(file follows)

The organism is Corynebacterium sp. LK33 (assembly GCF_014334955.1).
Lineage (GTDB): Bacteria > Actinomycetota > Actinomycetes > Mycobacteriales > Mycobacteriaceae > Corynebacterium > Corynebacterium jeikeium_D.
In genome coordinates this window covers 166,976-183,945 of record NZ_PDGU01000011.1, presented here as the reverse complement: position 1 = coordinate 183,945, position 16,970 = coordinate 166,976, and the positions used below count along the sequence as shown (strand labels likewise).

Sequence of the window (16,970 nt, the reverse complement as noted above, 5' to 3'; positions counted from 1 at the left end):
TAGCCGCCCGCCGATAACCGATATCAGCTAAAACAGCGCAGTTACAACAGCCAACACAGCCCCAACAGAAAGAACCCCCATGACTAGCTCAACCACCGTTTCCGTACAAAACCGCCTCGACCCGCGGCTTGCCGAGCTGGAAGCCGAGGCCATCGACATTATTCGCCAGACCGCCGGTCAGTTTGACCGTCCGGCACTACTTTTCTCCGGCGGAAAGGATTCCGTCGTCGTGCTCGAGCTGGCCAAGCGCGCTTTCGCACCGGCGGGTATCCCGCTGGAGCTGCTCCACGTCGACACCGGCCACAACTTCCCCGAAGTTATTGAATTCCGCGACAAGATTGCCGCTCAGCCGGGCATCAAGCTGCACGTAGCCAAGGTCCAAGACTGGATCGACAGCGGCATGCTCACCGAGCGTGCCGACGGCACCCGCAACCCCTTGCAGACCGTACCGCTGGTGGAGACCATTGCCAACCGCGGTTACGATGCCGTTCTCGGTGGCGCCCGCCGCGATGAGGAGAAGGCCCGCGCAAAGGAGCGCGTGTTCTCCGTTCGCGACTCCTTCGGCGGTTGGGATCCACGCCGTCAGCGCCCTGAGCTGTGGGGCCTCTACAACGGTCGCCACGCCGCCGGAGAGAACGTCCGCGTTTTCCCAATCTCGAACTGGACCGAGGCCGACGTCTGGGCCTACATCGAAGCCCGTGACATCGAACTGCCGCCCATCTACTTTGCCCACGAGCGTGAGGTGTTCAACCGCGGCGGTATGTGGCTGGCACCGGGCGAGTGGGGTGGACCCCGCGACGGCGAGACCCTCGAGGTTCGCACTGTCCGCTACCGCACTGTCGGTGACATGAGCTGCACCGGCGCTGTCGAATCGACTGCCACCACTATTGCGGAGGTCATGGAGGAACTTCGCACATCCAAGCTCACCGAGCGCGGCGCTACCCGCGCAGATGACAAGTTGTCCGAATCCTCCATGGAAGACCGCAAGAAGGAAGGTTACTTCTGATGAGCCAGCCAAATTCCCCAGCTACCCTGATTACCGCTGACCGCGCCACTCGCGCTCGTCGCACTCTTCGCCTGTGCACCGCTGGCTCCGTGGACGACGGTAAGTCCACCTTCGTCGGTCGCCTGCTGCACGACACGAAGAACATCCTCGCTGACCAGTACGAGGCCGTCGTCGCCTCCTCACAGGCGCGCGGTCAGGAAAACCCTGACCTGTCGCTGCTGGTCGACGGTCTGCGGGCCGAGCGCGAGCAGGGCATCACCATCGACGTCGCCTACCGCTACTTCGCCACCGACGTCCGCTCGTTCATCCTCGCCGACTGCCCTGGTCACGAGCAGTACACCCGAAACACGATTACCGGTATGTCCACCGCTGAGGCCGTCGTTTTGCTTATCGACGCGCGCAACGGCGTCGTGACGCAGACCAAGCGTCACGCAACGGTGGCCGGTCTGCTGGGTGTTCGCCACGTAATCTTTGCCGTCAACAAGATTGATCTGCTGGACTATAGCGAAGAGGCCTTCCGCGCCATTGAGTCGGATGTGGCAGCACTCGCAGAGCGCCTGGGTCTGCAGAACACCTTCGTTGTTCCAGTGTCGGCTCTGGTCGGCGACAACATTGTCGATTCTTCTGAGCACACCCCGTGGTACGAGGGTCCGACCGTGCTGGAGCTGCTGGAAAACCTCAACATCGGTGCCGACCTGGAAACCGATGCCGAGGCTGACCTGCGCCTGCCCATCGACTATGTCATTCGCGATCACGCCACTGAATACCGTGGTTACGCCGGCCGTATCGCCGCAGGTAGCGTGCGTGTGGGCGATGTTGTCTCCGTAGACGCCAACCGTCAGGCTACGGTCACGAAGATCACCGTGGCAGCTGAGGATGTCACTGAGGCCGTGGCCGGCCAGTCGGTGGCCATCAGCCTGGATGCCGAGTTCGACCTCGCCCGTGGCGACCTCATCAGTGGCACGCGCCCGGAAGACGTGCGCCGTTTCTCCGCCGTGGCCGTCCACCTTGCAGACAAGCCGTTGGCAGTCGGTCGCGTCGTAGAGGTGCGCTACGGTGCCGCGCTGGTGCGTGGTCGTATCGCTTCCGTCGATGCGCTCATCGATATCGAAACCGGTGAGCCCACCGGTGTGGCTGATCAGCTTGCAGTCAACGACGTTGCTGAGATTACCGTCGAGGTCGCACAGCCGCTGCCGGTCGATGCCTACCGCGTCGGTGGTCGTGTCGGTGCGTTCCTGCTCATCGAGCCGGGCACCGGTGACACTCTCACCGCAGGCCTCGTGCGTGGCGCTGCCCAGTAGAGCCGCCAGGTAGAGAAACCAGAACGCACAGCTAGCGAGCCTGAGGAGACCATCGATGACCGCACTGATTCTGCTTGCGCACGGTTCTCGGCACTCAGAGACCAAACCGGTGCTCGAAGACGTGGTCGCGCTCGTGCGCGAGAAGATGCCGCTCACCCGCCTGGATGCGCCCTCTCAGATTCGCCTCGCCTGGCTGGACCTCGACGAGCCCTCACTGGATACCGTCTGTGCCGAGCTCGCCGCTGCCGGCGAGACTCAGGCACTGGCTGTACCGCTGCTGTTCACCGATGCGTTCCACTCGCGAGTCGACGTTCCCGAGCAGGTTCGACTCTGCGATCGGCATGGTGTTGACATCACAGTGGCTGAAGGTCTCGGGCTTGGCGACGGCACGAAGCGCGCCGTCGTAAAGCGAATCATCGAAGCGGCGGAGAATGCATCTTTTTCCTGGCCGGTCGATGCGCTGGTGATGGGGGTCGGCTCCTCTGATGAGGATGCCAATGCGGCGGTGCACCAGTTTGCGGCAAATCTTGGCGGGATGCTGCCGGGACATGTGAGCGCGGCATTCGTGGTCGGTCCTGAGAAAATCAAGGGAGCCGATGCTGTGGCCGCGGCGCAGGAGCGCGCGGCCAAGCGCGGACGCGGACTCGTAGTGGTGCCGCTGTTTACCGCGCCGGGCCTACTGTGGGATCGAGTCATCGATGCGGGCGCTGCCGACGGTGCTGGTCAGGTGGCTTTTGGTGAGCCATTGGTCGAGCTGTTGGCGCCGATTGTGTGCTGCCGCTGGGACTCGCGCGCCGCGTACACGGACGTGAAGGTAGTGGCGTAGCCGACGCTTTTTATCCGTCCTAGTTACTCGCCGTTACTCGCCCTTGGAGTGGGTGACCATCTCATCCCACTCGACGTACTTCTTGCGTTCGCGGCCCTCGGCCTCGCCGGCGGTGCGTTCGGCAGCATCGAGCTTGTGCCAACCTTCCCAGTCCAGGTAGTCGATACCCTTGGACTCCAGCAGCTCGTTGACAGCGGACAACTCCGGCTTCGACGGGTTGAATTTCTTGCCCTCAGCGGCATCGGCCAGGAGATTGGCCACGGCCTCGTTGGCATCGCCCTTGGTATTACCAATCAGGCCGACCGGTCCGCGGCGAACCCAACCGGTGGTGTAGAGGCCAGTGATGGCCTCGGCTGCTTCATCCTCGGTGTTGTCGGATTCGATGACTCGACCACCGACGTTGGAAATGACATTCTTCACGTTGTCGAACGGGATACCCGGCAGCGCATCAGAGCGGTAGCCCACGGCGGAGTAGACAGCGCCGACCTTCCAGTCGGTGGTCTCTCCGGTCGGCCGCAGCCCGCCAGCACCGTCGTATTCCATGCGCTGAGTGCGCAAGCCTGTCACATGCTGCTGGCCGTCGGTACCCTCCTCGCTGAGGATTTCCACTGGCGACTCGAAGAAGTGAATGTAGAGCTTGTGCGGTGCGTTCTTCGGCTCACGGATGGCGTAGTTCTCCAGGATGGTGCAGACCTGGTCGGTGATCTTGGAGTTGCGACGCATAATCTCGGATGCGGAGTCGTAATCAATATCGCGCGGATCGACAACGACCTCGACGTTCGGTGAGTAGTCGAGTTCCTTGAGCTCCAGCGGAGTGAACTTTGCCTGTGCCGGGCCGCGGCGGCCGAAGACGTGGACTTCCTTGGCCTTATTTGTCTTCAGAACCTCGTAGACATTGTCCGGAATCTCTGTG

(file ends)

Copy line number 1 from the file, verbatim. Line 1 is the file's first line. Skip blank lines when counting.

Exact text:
The organism is Corynebacterium sp. LK33 (assembly GCF_014334955.1).